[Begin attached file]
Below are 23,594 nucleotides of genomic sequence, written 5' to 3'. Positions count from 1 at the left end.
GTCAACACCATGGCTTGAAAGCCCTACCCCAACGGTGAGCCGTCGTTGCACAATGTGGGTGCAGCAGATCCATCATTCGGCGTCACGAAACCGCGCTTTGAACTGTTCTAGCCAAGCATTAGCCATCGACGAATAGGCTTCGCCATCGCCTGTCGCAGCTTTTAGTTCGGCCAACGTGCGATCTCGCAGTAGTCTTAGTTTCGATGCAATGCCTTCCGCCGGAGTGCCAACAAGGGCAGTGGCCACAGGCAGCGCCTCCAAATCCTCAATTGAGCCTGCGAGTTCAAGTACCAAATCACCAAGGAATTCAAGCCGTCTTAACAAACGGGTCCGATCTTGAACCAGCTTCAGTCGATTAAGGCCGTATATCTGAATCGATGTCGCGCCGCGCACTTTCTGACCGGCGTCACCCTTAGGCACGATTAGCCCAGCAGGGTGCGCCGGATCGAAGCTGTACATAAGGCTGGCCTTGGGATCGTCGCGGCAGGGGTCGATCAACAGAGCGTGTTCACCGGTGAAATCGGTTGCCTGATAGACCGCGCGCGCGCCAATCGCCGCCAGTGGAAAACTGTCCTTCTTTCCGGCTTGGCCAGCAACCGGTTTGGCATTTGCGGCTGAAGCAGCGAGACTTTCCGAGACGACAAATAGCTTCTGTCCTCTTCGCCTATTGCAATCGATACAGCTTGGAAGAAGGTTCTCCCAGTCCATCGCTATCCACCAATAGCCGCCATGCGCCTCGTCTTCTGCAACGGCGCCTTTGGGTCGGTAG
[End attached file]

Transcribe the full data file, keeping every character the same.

Below are 23,594 nucleotides of genomic sequence, written 5' to 3'. Positions count from 1 at the left end.
GTCAACACCATGGCTTGAAAGCCCTACCCCAACGGTGAGCCGTCGTTGCACAATGTGGGTGCAGCAGATCCATCATTCGGCGTCACGAAACCGCGCTTTGAACTGTTCTAGCCAAGCATTAGCCATCGACGAATAGGCTTCGCCATCGCCTGTCGCAGCTTTTAGTTCGGCCAACGTGCGATCTCGCAGTAGTCTTAGTTTCGATGCAATGCCTTCCGCCGGAGTGCCAACAAGGGCAGTGGCCACAGGCAGCGCCTCCAAATCCTCAATTGAGCCTGCGAGTTCAAGTACCAAATCACCAAGGAATTCAAGCCGTCTTAACAAACGGGTCCGATCTTGAACCAGCTTCAGTCGATTAAGGCCGTATATCTGAATCGATGTCGCGCCGCGCACTTTCTGACCGGCGTCACCCTTAGGCACGATTAGCCCAGCAGGGTGCGCCGGATCGAAGCTGTACATAAGGCTGGCCTTGGGATCGTCGCGGCAGGGGTCGATCAACAGAGCGTGTTCACCGGTGAAATCGGTTGCCTGATAGACCGCGCGCGCGCCAATCGCCGCCAGTGGAAAACTGTCCTTCTTTCCGGCTTGGCCAGCAACCGGTTTGGCATTTGCGGCTGAAGCAGCGAGACTTTCCGAGACGACAAATAGCTTCTGTCCTCTTCGCCTATTGCAATCGATACAGCTTGGAAGAAGGTTCTCCCAGTCCATCGCTATCCACCAATAGCCGCCATGCGCCTCGTCTTCTGCAACGGCGCCTTTGGGTCGGTAG